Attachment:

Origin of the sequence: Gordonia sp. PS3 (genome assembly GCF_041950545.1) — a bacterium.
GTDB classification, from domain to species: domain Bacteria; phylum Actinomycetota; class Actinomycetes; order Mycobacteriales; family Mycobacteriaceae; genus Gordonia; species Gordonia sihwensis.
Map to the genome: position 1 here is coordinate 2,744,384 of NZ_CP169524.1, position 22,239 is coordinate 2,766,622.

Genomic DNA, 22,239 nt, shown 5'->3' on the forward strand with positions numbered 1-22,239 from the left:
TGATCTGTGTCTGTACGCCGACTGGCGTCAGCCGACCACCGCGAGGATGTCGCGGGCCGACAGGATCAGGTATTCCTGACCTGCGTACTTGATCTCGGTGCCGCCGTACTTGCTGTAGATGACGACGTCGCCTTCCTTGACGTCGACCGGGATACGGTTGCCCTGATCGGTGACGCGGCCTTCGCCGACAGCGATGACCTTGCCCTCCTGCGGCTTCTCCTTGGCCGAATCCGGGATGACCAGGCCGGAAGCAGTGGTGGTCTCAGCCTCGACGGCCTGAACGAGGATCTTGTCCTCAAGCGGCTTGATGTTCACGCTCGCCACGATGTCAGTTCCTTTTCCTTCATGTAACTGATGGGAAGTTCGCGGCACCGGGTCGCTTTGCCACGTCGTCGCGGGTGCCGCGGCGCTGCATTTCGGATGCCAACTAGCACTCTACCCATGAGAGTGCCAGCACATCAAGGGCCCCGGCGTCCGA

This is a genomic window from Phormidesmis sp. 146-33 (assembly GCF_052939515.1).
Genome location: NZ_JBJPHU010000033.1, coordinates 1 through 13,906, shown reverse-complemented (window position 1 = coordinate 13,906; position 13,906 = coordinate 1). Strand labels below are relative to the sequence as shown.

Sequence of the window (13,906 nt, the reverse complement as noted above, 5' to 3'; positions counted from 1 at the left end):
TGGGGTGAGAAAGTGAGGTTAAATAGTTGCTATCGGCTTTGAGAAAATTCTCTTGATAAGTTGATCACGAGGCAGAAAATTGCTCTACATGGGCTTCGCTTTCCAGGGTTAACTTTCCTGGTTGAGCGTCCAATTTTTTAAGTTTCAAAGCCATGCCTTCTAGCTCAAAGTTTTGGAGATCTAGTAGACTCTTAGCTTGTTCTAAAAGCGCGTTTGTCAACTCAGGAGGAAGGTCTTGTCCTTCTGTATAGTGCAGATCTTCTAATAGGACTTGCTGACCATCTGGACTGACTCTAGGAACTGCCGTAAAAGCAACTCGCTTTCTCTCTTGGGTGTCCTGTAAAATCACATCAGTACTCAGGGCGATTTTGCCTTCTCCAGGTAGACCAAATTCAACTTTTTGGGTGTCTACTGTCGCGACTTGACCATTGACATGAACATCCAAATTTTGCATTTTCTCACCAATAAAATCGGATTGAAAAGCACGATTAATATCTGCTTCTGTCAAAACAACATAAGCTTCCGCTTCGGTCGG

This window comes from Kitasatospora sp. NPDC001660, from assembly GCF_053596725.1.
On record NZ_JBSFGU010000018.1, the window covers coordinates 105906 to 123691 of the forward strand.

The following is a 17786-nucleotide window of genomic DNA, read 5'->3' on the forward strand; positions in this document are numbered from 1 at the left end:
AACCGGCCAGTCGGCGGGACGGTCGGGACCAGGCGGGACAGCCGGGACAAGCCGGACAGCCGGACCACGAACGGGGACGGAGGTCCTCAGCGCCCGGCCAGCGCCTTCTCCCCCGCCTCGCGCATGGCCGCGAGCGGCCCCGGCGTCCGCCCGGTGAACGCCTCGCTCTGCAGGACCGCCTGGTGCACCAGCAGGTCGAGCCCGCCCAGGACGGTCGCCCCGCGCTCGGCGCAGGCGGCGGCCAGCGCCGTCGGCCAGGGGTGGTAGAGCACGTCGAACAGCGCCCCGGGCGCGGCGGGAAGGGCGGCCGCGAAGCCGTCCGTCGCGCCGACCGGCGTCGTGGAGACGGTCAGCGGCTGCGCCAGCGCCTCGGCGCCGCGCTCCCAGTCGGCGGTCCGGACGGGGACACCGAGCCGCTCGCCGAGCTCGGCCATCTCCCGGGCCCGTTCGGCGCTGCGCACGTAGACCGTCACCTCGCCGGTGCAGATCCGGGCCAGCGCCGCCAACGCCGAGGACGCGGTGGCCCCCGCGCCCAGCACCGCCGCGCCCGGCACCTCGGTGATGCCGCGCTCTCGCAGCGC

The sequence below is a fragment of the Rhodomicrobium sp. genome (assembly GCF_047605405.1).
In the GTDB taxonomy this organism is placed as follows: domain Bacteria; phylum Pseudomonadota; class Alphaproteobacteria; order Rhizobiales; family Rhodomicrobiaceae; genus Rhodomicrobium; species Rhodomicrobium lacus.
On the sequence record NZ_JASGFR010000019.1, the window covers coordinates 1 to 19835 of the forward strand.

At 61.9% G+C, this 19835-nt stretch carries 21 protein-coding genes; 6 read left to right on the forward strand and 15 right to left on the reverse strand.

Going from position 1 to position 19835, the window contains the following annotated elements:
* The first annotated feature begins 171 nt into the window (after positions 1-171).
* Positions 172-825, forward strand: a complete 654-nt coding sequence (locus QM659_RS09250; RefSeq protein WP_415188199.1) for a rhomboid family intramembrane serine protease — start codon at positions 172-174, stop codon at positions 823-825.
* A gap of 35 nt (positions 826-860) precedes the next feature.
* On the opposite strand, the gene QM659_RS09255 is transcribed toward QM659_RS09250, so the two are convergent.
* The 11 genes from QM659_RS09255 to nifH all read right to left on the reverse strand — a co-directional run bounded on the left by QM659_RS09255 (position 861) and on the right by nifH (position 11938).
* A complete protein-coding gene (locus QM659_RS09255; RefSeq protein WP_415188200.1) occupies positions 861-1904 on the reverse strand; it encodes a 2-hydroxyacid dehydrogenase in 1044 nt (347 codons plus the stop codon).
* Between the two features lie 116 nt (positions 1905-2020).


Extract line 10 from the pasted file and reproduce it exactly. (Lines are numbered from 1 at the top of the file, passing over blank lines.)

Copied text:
This window comes from Kitasatospora sp. NPDC001660, from assembly GCF_053596725.1.